Since a text content bundle doesn’t exist today, the money for a text content bundle has to come from somewhere else in the monthly budget for most people. That means the bundle price has to take share of wallet over something else. Basic needs (food, shelter, utilities) aren’t being reduced for a text content bundle. Neither are the various insurance products consumers pay for nor their car payments and student loan payments.

For most people, any left over money post-bills and necessities is used for escapism (tv subscriptions, music subscriptions, going out, hobbies, etc.). For techies/knowledge workers, there’s an over-indexing on self-improvement and autodidactism through paid text content that doesn’t extend to most consumers. My theory is that most consumers don’t value text as highly as other content for the reasons above.

Most consumers went along with the grand ad-supported content bargain years ago because it was indeed a bargain, freeing up money for other more valuable expenses. Exchanging attention for free content is a great deal, especially when the alternative is a cost that could be spent on something you value more.

This trade-off affects the amount of quality text content folks can access, but it’s a trade-off most people have been willing to make in order to spend money on and consume the things they actually care about like experiences that align with their worldview. Not what they should care about like quality news and correct information. Should is often a fantasy, a mirage, a self-deception of how things actually are.


An Aside on Incentives for Content Subscriptions

Again, the highest value consumers, those with abundant discretionary income and business expense accounts, will probably pay for a text content bundle because it fulfills some status and identity needs that are connected to and shape their professional lives. It’s the reason why the Information and Stratechery’s subscription businesses are highly successful. I’m dubious of such success for a subscription-based product for categories like local news.

The incentives that drive someone to subscribe to the Information or Stratechery are fundamentally different than the incentives for subscribing to local news. The Information and Stratechery subscription are driven by work performance and professional identity. Work performance and professional identity have distinct outputs that can be somewhat measured and, therefore, justify the cost of the Information and Stratechery (i.e. expensing them). Local news is fundamentally about the local community and your (and your family’s) connection to it.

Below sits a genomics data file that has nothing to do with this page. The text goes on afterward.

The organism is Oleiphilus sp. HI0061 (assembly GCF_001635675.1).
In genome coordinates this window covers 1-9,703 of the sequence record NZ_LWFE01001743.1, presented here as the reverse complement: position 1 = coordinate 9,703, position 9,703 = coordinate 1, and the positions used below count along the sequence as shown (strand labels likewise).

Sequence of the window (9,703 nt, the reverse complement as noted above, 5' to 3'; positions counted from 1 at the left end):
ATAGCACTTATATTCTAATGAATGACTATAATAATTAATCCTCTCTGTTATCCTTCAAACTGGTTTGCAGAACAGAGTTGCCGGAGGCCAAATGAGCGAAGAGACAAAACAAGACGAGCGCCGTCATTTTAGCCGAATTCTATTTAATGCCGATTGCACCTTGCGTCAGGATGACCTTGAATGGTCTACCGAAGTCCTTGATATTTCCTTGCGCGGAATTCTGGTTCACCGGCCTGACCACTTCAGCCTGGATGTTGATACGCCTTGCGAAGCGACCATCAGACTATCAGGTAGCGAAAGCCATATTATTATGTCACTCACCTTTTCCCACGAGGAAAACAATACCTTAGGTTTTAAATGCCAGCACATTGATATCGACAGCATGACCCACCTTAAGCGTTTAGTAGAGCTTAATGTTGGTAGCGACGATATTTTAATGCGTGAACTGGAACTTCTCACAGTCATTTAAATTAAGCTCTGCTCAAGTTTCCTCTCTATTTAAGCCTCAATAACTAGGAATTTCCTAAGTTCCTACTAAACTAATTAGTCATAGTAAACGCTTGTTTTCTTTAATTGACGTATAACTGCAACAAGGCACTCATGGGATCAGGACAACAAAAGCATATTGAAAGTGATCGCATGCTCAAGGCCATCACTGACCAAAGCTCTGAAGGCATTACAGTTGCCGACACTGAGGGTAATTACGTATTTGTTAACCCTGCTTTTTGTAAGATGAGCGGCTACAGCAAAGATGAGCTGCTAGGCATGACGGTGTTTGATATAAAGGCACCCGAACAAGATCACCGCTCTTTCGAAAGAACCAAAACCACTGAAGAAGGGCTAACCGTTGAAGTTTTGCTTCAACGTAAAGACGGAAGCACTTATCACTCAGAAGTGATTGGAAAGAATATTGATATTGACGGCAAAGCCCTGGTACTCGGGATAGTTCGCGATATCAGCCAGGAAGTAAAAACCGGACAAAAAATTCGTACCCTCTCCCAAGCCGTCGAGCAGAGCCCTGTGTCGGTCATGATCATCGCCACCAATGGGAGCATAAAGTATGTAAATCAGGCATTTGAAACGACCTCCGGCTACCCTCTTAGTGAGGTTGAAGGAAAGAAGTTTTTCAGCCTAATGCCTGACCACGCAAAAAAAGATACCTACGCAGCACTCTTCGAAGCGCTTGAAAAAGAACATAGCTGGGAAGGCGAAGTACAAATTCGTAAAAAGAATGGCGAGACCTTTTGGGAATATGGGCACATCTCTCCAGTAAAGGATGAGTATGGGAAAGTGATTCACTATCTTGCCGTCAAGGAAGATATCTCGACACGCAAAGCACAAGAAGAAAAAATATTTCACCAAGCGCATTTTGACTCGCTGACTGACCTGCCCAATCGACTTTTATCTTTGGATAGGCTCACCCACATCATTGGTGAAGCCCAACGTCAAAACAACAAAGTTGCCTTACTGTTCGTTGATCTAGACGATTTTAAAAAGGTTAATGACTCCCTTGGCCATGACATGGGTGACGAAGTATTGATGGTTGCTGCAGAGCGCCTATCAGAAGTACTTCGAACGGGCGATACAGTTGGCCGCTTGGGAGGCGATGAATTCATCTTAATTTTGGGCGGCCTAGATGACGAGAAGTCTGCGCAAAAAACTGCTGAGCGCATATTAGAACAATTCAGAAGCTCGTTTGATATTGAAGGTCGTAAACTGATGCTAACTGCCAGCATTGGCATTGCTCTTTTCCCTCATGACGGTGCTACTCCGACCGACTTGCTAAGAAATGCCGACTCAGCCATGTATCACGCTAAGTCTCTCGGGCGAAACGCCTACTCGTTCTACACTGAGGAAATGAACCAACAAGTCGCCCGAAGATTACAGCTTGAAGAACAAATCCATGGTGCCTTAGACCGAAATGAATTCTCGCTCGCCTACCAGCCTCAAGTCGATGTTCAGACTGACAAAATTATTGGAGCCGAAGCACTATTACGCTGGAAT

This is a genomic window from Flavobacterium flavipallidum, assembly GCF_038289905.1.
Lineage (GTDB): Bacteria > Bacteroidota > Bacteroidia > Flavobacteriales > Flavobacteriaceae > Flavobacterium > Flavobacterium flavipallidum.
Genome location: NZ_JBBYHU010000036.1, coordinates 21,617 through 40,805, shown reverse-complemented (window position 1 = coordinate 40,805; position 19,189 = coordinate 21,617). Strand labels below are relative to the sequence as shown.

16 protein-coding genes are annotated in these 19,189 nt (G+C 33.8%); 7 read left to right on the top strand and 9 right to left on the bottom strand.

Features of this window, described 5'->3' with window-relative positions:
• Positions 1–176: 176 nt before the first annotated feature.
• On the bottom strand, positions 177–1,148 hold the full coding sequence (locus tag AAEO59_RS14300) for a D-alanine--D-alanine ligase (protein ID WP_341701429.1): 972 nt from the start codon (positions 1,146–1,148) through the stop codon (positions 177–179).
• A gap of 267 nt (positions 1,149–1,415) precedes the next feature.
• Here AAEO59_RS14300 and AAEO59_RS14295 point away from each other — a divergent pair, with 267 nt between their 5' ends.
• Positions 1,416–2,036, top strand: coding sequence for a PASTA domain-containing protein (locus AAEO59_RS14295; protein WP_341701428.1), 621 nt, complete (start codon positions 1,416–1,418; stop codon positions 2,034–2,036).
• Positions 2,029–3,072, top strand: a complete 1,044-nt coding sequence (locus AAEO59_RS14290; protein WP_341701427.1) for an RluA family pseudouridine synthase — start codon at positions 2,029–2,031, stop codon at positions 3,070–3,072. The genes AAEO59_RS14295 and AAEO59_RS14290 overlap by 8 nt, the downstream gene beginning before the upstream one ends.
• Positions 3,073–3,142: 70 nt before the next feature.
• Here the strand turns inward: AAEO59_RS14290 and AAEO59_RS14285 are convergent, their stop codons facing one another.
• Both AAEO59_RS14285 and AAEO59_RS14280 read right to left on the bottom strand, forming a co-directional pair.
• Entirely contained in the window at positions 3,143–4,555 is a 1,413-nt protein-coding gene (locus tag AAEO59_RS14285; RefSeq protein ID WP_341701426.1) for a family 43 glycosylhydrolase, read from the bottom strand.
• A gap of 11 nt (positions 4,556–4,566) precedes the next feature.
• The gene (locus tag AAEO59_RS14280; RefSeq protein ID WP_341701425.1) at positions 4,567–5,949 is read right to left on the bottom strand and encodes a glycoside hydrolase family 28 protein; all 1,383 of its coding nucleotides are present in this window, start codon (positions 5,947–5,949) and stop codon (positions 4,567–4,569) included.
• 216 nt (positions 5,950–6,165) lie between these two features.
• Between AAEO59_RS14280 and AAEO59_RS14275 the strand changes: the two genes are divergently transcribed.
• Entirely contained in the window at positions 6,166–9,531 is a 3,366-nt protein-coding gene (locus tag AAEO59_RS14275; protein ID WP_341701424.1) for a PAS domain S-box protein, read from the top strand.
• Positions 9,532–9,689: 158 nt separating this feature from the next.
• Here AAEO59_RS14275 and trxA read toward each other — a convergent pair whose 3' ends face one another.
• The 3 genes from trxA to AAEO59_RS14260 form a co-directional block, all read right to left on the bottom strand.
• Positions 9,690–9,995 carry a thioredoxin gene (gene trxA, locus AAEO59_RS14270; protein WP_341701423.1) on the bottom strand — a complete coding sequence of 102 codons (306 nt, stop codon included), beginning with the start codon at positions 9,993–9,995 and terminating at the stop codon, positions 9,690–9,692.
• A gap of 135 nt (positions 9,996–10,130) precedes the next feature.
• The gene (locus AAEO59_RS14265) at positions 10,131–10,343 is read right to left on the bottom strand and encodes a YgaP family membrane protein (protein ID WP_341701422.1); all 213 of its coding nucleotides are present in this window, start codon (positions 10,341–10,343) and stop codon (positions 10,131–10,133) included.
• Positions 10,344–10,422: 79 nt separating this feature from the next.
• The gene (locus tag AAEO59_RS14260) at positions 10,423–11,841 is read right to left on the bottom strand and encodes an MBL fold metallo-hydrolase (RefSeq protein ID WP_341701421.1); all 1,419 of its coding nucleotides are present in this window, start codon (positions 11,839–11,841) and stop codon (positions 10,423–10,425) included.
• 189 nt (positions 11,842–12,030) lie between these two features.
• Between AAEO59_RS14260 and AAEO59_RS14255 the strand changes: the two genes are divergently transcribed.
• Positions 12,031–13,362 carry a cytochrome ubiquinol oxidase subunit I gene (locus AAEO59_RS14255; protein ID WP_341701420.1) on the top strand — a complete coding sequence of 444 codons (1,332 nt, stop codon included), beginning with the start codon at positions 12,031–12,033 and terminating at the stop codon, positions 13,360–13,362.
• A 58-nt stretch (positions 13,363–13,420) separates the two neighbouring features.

The value of local news (instrincally valuable for sure) cannot be measured in the same ROI way as Stratechery or The Information, making subscription monetization challenging. This is the same for almost all non-business news and opinion media, which is why ads have been the dominant monetization strategy for so long.

The Athletic is the exception that proves the rule, because while The Athletic’s coverage is focused on specific geographies and specific teams, modern day fandom is becoming less tied to geographies and cities and driven more by a fan’s affinity for teams or individual players. The internet’s rise has hastened this geographic disintermediation while forging stronger bonds within niches and tribes. I’d bet that many of The Athletic subscribers follow sports teams and players in cities they no longer live in or have never lived in.

Focus on Depth, not Breadth

I don’t think the total addressable market of customers willing to pay for a text content bundle is as high as many in the tech industry think. In my opinion, the more realistic opportunity here is not getting more people to pay for a text content bundle; it’s finding the people who already are into or would be into certain text content subscriptions and creating a simple and delightful bundle product for them. That may mean less subscription businesses overall, but more profitable subscription businesses over time. I know that’s not what many want to hear.

Consumer tech companies would be best served by understanding that direct to consumer goods and services must have a business model that solves the “share of wallet” problem. Having a great brand can influence a shift in share. So can a great user experience. A great user experience and brand are the means to that end, not the ends themselves. The underlying needs and incentives must be present in potential customers. I’m not sure I see that level of consumer need and incentives that would drive mass market adoption of subscription bundles.